This 24-item self-report questionnaire was designed to measure social anxiety symptoms in the general population [47]. It asks participants to imagine various social situations (e.g. ‘meeting strangers’) and to report how much fear this would engender, and how often they would avoid the situation. The LSAS has good test–retest reliability and discriminant validity [48]. A score of 30 or greater was identified as a clinical cut-off for social anxiety disorder [49]. In the current sample, internal consistency was high (α = 0.96) for the total scale (combined fear and avoidance questions).

Generalised Anxiety Disorder (GAD-7)

We used this seven-item self-report questionnaire to quantify generalised anxiety symptoms experienced in the last 2 weeks [50]. The GAD-7 demonstrates good sensitivity and specificity (Spitzer et al. 2006) and had high internal consistency in the current sample (α = 0.92). Scores of 10 or above are associated with moderate generalised anxiety, and 10 has been identified as a clinical cut-off [50].

Patient Health Questionnaire (PHQ-9)

The PHQ-9 is a widely used self-report measure of depressive symptoms in the last 2 weeks [51]. It has good sensitivity and specificity for major depressive disorder [51] and has been validated with autistic adults [52]. Internal consistency in the current study was good (α = 0.89). A score of 10 or greater has been identified as a clinical cut-off for major depressive disorder [51].


Ethical approval for the study was obtained from University College London Research Ethics Committee, reference 7475/002, and the study was carried out in accordance with the Declaration of Helsinki. Participants followed a link to the questionnaires, which were administered as an online survey using Qualtrics software. Initially, they were presented with an information sheet and the option to complete a consent form. Only those who completed the consent form could access the survey, which comprised demographic questions, the CAT-Q, the BAP-Q, the LSAS, the GAD-7, and PHQ-9, as part of a broader battery of online questionnaires.


As some participants were missing responses on some measures, multiple imputation was performed to reduce potential for bias by maximising the usable proportion of the sample. Nine participants were missing some scores on the BAPQ (3% of total sample), 21 participants (7%) were missing some scores on the LSAS, and 18 participants (6%) for each of the GAD and the PHQ. Multiple imputation was performed using the Hmisc function in R, with estimates from five imputations pooled to produce the imputed data, which were integrated with the original data to produce a final dataset of 305 participants with complete responses.

Means were calculated for all variables included in the regressions for the total sample and female, male, and non-binary subsamples (Table 1). Bivariate correlations between all variables were calculated for the total sample (Additional file 1: Table 1), male and female subsamples (Additional file 1: Table 2), and non-binary subsample (Additional file 1: Table 3).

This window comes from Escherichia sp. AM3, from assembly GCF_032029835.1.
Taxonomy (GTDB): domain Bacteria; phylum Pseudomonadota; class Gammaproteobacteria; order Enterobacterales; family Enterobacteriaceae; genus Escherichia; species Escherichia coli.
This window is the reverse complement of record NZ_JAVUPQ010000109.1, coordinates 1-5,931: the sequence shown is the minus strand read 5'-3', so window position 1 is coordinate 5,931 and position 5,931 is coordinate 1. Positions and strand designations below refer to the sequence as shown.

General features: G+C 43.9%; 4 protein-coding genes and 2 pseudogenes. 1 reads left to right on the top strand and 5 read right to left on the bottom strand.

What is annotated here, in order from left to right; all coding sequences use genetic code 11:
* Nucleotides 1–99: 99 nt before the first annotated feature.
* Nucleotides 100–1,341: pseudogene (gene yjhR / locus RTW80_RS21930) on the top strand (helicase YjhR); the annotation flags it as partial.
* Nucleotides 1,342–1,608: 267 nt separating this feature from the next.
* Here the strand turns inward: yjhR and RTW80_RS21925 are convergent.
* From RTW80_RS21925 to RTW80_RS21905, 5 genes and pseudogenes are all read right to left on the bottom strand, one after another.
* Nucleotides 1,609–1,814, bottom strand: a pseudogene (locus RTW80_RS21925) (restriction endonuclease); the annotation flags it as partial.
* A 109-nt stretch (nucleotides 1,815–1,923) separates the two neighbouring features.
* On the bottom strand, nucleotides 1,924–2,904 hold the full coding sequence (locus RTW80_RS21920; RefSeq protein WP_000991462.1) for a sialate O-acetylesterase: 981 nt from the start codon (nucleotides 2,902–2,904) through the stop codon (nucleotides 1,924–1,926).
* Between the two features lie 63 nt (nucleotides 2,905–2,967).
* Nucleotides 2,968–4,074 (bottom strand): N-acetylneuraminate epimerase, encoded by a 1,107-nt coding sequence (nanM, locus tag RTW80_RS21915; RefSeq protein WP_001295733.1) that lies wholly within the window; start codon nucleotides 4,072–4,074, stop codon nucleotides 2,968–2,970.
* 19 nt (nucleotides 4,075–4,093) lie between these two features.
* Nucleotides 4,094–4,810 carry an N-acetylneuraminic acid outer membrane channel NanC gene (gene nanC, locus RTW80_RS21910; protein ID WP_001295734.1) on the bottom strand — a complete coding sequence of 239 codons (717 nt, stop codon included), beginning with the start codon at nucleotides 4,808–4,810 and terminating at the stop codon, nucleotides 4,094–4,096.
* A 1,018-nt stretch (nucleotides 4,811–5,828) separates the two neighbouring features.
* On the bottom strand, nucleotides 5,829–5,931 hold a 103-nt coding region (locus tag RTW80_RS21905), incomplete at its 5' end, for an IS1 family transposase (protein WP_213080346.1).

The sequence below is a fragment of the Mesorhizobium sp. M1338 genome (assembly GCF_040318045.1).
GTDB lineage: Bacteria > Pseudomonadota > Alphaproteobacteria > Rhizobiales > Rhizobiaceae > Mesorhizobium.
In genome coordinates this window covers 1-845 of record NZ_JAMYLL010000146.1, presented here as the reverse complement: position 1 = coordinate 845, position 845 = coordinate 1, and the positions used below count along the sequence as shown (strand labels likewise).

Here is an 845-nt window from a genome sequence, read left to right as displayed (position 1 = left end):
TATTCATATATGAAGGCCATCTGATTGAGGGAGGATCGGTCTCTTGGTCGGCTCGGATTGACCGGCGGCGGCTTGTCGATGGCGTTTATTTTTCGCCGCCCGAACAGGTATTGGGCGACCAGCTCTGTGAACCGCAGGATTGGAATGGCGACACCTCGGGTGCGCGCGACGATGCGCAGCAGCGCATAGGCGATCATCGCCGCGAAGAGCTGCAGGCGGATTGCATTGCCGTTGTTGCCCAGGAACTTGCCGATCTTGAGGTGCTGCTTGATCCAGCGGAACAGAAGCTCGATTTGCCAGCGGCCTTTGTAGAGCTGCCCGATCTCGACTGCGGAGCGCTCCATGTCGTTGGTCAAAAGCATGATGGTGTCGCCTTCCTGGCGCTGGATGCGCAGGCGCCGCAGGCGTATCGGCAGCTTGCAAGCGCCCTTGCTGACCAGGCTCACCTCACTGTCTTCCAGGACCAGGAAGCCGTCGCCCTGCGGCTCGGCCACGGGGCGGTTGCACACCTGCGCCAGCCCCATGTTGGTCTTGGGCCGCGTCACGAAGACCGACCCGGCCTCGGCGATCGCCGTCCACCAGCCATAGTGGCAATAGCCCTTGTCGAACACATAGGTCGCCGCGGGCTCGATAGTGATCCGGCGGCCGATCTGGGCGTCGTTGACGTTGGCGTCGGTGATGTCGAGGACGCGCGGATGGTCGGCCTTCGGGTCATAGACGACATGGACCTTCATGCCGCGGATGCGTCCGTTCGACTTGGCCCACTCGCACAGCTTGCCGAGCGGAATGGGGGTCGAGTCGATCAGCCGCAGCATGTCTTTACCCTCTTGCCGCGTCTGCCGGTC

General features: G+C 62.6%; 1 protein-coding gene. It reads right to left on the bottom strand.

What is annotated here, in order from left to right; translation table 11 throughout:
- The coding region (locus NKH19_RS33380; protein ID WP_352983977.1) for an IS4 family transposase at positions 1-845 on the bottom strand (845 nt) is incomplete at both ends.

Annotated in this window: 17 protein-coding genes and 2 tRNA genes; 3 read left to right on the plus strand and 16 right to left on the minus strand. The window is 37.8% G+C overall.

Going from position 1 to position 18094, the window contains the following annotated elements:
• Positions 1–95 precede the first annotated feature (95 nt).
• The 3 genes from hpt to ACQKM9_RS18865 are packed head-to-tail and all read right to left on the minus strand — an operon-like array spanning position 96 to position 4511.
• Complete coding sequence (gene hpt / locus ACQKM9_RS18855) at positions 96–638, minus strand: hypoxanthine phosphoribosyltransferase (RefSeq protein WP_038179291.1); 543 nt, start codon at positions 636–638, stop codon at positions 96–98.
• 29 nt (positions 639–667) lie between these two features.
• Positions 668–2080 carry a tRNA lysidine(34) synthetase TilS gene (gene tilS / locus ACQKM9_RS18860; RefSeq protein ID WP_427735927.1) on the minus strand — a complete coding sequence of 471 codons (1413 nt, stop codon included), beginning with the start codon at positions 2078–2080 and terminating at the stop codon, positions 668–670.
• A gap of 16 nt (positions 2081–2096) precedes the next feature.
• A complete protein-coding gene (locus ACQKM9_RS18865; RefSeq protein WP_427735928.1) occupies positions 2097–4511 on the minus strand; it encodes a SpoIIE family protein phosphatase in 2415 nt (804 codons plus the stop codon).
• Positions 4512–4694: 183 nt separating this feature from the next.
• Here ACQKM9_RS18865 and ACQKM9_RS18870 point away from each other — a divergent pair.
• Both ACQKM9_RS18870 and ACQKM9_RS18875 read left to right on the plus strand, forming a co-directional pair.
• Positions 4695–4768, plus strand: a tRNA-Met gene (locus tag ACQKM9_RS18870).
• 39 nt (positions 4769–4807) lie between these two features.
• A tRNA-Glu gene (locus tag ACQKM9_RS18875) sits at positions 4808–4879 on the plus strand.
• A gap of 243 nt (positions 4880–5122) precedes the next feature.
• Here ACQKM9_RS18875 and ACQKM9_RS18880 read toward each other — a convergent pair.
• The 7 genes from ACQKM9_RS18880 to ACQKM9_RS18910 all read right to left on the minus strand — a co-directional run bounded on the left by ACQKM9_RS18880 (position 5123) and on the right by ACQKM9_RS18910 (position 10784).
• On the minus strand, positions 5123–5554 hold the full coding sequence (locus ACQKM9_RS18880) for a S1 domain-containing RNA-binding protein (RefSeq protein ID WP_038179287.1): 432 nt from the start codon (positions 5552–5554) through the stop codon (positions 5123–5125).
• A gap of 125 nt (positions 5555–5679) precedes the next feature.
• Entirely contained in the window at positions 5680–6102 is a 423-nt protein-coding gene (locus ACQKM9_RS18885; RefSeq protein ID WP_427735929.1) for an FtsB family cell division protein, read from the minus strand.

Table 2 Hierarchical regression models predicting generalised anxiety (Model 1), depression (Model 2), and social anxiety (Model 3) from age, autistic traits, and camouflaging in the total sample (N = 305)
Table 3 Hierarchical regression models predicting generalised anxiety (Model 1a), depression (Model 2a), and social anxiety (Model 3a) from age, gender, autistic traits, and camouflaging in the total male and female sample (N = 286)

Research Question 1

Hierarchical linear multiple regressions were run to test whether camouflaging was a significant predictor of mental health problems (generalised anxiety, depression, and social anxiety), while controlling for age and level of autistic traits. Age and autistic traits were entered at Step 1, with camouflaging added at Step 2.

Three regression models were run in the total sample, testing the association between camouflaging and generalised anxiety (Model 1), depression (Model 2), and social anxiety (Model 3).

Research Question 2

To examine the impact of gender on the relationship between camouflaging and mental health, hierarchical linear regressions were run with binary gender (male and female) as a baseline predictor (alongside age, autistic traits, and camouflaging) at the first stage. An interaction term was then added to the models (Camouflaging*Gender) as a second stage.

There were no significant correlations between camouflaging and the mental health problems in the non-binary subsample, likely due to the small number of participants. As such, no regressions were run in this subsample and correlational results only are discussed.

Research Question 3

To examine whether there is a ‘suboptimal range’ of camouflaging—i.e. a specific range in which camouflaging is most strongly associated with poor mental health, a quadratic term for camouflaging (CAT-Q2) was added at step 3 to the regressions described for Research Question 1.

Probabilities of scoring above the clinical cut-off point for each mental health problem were calculated for multiple scores on the CAT-Q, controlling for age and autistic traits, in the total sample.

All analyses were run in R (version 3.6.3) and RStudio (version 1.3.159).


Research Question 1: Does camouflaging predict mental health difficulties, while controlling for age and autistic traits?

Results of three linear regressions predicting generalised anxiety, depression, and social anxiety from age, autistic traits, and camouflaging are reported in Table 2 (Models 1, 2, and 3).